Nobody ever said that fairy tales were supposed to be these romanticised versions of reality. Nope, in fact, when the Grimm brothers were compiling these stories it was the dark ages and the narratives that they were collecting were essentially tales of caution against what could befall young children if they were not careful. Hence, it is no wonder that they were akin to horror stories. Slash that they were horror stories to scare them smart.
In The Book of Lost Things, John Conolly captures that essence of bedtime stories and imbues it with the horrors of the second world war to make them even more timeless. It is his tribute to the way fables were constructed and communicated.
The protagonist of the book is a young boy named David. The book begins on the note that he and his mother share a beautiful relationship that is strengthened by their bond to stories. I loved how books were described as people who could only survive if they were recounted and remembered.
David is happy in his life but then because of the Second World War, everything familiar around him dissolves. As happens in many coming off age books; because this is what this book is essentially he enters the universe of fairy tales to restore his life back to the way it was. I refrain from using the term ‘alternate universe’ because Conolly always drops hints that this universe is not independent of ours. Then begins the magic or rather the horrors and adventures that David must go through to recover what he thinks was taken away from him.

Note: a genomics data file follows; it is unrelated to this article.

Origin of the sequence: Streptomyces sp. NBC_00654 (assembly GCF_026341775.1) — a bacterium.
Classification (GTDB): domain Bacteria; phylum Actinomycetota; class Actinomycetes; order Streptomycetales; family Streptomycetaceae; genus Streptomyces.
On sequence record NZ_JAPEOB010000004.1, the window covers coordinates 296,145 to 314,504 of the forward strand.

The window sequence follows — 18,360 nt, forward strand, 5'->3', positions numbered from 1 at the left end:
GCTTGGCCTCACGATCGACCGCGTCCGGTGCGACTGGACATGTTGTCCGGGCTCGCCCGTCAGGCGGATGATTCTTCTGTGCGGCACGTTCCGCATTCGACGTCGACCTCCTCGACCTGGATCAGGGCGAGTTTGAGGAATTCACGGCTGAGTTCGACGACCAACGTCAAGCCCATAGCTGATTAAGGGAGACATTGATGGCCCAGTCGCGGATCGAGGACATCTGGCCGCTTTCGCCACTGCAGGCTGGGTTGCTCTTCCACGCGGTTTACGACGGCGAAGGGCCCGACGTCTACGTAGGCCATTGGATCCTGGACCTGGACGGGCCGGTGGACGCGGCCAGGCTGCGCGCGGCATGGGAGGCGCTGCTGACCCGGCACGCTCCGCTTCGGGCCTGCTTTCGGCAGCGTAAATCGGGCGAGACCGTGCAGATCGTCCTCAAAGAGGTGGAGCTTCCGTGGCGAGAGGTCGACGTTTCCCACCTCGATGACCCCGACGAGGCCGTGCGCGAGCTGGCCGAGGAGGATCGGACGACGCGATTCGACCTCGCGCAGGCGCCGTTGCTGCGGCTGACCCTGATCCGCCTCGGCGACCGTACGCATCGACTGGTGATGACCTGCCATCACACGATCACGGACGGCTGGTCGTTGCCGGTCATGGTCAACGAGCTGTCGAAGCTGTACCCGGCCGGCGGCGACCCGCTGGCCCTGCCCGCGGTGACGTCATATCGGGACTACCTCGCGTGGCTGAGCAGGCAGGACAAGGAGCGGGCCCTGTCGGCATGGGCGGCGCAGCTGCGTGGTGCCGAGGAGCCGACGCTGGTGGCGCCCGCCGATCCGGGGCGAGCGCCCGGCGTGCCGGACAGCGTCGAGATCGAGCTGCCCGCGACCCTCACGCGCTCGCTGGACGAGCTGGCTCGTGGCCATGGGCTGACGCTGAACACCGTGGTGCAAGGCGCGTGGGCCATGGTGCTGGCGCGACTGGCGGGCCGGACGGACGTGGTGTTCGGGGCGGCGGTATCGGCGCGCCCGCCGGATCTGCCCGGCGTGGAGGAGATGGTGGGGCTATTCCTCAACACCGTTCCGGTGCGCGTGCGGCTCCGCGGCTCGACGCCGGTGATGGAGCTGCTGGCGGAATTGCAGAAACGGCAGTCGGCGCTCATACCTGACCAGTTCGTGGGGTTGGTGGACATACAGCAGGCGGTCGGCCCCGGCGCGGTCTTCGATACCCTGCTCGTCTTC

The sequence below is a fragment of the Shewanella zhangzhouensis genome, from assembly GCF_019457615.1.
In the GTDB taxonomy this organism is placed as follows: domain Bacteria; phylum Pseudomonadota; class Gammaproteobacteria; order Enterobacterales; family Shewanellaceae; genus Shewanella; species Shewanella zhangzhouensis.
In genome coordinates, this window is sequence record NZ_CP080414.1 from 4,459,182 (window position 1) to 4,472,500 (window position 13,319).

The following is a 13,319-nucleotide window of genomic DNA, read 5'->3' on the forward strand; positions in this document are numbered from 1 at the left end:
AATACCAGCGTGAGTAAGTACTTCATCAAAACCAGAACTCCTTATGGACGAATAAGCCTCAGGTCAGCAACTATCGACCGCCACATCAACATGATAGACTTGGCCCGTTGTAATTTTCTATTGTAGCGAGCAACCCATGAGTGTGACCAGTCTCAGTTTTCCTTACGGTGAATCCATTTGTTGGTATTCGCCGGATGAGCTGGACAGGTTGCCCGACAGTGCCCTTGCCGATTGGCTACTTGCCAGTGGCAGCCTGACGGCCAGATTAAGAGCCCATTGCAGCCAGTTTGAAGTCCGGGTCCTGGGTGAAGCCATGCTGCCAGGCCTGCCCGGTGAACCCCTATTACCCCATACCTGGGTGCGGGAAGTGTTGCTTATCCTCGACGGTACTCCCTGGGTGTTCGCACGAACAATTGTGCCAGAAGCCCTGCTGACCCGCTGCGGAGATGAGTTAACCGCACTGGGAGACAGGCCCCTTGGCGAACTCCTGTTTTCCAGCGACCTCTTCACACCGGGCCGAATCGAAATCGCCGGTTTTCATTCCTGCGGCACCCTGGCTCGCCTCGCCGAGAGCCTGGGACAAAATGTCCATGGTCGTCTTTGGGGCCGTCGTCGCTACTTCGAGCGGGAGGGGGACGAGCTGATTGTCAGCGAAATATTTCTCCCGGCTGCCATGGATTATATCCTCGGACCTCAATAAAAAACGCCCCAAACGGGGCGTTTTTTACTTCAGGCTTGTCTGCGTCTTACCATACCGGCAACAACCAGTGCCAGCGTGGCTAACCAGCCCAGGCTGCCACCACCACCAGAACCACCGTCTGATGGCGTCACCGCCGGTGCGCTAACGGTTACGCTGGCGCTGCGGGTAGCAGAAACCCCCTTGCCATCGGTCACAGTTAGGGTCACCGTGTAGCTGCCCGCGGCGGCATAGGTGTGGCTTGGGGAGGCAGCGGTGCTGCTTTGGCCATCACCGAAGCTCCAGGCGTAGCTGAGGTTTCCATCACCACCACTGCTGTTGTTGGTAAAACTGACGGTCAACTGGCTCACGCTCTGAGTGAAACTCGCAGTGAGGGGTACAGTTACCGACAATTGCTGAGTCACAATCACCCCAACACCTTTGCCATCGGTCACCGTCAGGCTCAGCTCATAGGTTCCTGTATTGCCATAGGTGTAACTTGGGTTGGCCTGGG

During his quest, he encounters many people who teach him lessons and values that make him a person of substance. Someone who can think of others before himself. Each chapter is a short story in itself and each adventure, a lesson. A hard-earned one. Conolly does not shy away from the themes of death, violence or cruelty in this world that is a contorted version of the fairy tales that we all know. But in this facade of the familiar and the lull of that, all of this is just the imagination of a young boy he serves to us the evils that exist in this world.
The villain is not the personification of David’s character flaws but rather a spirit that survives by exploiting the darkness that exists in mankind. The narrative is written in the oral tradition where the primary story-line has several branches that are complete in themselves. As I flipped through each page it reminded me of what it felt like when my mother used to tell me tales of caution. Wrapping up lessons in someone else’s experience so that they are remembered but don’t leave a scar.
At the end of the book, the darkness of the narrative has reached its peak and that is when the light is shone and the contrast makes it even more profound. The book touches topics from grief, mental health to loss, and even sexuality.
It is like through all the chapters and his characters, Conolly is trying to communicate that humanity is not this pure child with unwavering belief but rather this bruised warrior whose faith in goodness is continuously questioned but restored through his experiences. How happily ever after is not a given but rather something that one strives for every day.